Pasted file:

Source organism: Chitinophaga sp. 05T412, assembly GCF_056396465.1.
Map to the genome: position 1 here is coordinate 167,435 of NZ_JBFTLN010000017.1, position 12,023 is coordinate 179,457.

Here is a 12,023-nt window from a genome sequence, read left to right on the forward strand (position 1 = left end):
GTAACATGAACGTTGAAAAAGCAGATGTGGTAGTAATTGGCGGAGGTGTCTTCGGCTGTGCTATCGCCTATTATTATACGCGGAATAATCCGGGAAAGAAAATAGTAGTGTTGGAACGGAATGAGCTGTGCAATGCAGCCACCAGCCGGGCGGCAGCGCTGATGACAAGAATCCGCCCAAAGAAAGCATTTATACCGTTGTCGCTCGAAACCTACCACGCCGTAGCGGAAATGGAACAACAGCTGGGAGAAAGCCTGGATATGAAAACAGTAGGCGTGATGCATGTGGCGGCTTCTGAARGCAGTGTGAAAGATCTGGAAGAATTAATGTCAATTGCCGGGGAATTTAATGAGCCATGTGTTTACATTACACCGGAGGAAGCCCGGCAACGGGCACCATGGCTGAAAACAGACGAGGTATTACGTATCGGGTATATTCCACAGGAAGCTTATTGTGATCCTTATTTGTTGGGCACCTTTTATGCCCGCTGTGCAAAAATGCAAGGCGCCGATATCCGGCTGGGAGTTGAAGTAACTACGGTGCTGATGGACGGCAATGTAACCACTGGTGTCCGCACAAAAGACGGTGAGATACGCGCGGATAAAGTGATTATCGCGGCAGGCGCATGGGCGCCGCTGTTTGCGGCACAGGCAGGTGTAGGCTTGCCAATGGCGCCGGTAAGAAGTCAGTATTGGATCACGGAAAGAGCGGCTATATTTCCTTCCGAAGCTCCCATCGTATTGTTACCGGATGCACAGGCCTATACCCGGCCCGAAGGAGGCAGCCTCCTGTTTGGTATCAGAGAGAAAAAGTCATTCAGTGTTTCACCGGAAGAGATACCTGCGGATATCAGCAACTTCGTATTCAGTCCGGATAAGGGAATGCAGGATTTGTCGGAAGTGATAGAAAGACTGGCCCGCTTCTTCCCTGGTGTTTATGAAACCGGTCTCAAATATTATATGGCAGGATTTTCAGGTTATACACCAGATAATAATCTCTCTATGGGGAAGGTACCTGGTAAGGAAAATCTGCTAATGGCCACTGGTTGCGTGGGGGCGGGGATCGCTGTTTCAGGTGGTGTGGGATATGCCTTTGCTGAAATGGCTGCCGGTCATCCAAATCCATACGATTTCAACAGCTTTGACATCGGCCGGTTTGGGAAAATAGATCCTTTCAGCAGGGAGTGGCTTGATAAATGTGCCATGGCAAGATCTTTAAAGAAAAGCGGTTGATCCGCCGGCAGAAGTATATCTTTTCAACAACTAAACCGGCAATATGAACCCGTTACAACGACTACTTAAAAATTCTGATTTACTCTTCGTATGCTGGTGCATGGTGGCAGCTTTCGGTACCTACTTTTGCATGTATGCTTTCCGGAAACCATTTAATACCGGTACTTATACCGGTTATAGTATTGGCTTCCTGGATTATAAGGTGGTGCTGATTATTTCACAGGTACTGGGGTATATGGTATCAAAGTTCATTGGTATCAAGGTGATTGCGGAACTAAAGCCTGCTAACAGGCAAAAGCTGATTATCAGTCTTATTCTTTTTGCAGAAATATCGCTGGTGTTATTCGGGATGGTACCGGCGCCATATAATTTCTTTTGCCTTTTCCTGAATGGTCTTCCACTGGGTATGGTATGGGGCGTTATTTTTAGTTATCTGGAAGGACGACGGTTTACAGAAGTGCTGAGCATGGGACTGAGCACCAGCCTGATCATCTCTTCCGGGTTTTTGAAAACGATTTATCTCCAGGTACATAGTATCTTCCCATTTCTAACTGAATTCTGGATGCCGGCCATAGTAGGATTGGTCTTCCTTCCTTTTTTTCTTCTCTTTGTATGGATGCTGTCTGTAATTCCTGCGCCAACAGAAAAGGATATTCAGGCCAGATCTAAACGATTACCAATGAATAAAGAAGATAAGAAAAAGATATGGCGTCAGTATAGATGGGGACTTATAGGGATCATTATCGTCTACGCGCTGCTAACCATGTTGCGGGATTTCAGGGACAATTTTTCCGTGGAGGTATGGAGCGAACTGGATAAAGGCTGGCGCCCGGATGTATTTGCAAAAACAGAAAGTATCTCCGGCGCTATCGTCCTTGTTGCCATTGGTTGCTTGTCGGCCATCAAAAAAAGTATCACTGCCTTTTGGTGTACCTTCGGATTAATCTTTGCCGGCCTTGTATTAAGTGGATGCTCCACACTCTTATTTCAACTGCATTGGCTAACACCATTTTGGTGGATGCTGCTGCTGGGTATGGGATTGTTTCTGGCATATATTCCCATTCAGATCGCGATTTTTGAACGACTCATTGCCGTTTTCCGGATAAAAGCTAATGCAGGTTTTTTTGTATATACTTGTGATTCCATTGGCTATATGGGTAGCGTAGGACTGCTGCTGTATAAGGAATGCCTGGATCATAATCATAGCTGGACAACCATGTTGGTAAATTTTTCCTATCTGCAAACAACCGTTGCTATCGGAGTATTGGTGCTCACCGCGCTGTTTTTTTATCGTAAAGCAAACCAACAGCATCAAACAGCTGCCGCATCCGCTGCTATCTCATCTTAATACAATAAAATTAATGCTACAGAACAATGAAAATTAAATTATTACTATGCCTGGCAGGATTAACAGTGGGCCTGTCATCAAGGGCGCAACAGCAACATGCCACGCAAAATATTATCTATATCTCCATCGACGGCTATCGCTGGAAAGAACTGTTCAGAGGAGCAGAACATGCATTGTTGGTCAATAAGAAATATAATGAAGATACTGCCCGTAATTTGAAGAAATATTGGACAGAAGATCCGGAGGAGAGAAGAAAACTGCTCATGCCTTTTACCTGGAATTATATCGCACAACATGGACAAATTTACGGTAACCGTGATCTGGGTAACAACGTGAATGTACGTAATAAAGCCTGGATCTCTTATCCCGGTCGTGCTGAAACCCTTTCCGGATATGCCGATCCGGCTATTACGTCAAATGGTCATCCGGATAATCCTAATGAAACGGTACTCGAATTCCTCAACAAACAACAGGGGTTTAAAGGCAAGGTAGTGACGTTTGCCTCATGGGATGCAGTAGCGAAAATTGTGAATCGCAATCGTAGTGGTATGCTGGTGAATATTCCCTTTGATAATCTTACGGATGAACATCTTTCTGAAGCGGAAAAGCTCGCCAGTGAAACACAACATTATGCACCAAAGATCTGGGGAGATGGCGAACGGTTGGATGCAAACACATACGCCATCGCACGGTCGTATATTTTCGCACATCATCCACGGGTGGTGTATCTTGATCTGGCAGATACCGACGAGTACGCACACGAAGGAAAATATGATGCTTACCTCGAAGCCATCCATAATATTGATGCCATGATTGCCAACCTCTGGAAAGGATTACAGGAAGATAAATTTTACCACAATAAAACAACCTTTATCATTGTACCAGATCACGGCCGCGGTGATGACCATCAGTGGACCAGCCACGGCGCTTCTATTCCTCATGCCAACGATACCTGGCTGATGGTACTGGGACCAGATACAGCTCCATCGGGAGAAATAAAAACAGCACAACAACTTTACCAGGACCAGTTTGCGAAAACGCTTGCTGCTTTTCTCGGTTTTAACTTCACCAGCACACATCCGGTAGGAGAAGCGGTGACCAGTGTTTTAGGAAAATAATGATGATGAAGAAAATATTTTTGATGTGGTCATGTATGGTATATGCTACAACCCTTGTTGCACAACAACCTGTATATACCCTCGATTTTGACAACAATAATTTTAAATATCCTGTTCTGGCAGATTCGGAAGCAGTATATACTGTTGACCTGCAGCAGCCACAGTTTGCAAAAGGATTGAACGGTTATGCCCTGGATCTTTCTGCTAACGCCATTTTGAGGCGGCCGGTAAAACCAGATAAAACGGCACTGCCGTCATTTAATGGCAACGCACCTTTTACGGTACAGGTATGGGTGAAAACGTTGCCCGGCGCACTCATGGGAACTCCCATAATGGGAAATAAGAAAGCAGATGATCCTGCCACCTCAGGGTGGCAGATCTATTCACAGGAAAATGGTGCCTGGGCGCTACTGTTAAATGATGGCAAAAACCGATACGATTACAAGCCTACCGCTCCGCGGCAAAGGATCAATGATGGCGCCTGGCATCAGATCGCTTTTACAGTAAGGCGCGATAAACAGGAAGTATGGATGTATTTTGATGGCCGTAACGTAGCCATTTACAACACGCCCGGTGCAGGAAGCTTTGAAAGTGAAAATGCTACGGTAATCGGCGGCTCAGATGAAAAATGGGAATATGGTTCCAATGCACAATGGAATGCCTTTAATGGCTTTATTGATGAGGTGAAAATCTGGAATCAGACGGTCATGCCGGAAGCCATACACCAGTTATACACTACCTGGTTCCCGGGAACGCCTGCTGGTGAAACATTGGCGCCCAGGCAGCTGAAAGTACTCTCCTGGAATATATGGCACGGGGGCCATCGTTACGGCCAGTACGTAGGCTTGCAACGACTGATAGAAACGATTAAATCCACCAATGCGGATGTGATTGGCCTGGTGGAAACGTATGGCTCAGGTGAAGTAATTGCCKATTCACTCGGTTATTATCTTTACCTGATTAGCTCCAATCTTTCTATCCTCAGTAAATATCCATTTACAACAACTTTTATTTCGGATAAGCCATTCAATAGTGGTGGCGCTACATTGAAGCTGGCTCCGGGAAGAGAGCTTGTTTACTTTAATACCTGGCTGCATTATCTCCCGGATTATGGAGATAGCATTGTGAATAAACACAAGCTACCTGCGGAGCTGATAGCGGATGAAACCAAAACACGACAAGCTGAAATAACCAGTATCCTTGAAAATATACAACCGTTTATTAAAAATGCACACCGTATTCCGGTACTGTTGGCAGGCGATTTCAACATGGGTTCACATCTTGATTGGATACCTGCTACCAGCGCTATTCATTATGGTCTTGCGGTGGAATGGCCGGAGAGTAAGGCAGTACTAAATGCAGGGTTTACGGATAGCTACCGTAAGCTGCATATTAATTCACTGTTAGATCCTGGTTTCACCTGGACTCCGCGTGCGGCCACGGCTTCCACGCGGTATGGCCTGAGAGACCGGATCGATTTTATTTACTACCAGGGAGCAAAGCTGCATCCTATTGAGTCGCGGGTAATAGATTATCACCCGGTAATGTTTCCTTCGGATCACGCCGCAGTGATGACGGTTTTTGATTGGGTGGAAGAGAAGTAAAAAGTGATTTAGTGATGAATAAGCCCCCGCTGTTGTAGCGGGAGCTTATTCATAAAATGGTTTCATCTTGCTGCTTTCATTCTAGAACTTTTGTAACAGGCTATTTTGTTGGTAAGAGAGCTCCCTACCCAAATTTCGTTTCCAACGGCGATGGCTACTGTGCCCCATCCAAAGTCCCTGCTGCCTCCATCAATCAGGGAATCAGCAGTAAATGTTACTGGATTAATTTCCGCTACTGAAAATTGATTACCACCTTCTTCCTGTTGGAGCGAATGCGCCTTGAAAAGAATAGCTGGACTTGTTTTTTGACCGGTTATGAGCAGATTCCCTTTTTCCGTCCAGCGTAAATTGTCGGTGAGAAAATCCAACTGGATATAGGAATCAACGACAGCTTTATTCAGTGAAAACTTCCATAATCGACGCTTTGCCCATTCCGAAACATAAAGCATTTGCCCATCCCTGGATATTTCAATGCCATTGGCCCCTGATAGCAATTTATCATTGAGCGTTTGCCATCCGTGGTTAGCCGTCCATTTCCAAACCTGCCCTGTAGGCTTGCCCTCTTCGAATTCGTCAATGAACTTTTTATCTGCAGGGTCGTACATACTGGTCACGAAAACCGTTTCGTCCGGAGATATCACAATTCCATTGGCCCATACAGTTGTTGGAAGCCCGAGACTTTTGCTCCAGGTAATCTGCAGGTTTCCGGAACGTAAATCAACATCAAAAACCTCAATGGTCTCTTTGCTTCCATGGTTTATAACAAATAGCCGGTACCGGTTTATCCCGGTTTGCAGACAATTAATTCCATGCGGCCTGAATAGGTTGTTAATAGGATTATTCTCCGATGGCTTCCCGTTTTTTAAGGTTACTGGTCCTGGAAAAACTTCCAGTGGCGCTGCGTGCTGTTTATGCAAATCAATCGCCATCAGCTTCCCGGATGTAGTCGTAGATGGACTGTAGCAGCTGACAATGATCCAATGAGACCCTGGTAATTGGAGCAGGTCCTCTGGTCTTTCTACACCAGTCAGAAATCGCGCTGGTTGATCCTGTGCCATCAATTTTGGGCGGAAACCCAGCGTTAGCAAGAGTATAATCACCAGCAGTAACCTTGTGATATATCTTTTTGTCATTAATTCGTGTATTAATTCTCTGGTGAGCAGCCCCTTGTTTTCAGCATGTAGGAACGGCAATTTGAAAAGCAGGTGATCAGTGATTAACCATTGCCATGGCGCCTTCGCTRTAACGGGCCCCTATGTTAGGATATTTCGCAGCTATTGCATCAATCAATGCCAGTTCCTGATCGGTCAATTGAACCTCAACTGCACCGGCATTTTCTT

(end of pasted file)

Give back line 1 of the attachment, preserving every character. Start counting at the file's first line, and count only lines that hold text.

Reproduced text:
Source organism: Chitinophaga sp. 05T412, assembly GCF_056396465.1.